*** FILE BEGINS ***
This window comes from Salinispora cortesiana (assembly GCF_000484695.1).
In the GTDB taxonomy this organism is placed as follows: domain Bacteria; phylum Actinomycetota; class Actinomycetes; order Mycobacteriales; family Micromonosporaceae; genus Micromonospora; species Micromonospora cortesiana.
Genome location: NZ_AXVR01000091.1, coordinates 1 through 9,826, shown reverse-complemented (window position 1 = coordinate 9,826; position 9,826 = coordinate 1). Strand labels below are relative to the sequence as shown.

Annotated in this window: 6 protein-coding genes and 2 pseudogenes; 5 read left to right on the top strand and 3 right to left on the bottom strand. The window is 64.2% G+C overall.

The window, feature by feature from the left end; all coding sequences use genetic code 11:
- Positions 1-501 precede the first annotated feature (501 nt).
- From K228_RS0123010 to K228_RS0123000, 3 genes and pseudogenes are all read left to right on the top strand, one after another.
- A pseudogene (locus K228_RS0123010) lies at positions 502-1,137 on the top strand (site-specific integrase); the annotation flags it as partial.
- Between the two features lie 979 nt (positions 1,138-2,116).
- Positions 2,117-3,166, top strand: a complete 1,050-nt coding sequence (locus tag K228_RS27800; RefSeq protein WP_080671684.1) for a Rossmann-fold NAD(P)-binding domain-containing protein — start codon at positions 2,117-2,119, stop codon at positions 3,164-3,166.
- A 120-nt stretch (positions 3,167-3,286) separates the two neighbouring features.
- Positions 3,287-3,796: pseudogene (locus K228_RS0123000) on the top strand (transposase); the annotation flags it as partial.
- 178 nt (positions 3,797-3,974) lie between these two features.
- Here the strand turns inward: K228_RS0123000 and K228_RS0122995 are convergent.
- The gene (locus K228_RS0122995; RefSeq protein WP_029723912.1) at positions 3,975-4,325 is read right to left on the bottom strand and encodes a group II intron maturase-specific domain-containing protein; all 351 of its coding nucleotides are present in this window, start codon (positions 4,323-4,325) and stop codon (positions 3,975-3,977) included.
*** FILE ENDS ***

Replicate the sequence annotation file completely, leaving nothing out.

This window comes from Salinispora cortesiana (assembly GCF_000484695.1).
In the GTDB taxonomy this organism is placed as follows: domain Bacteria; phylum Actinomycetota; class Actinomycetes; order Mycobacteriales; family Micromonosporaceae; genus Micromonospora; species Micromonospora cortesiana.
Genome location: NZ_AXVR01000091.1, coordinates 1 through 9,826, shown reverse-complemented (window position 1 = coordinate 9,826; position 9,826 = coordinate 1). Strand labels below are relative to the sequence as shown.

Annotated in this window: 6 protein-coding genes and 2 pseudogenes; 5 read left to right on the top strand and 3 right to left on the bottom strand. The window is 64.2% G+C overall.

The window, feature by feature from the left end; all coding sequences use genetic code 11:
- Positions 1-501 precede the first annotated feature (501 nt).
- From K228_RS0123010 to K228_RS0123000, 3 genes and pseudogenes are all read left to right on the top strand, one after another.
- A pseudogene (locus K228_RS0123010) lies at positions 502-1,137 on the top strand (site-specific integrase); the annotation flags it as partial.
- Between the two features lie 979 nt (positions 1,138-2,116).
- Positions 2,117-3,166, top strand: a complete 1,050-nt coding sequence (locus tag K228_RS27800; RefSeq protein WP_080671684.1) for a Rossmann-fold NAD(P)-binding domain-containing protein — start codon at positions 2,117-2,119, stop codon at positions 3,164-3,166.
- A 120-nt stretch (positions 3,167-3,286) separates the two neighbouring features.
- Positions 3,287-3,796: pseudogene (locus K228_RS0123000) on the top strand (transposase); the annotation flags it as partial.
- 178 nt (positions 3,797-3,974) lie between these two features.
- Here the strand turns inward: K228_RS0123000 and K228_RS0122995 are convergent.
- The gene (locus K228_RS0122995; RefSeq protein WP_029723912.1) at positions 3,975-4,325 is read right to left on the bottom strand and encodes a group II intron maturase-specific domain-containing protein; all 351 of its coding nucleotides are present in this window, start codon (positions 4,323-4,325) and stop codon (positions 3,975-3,977) included.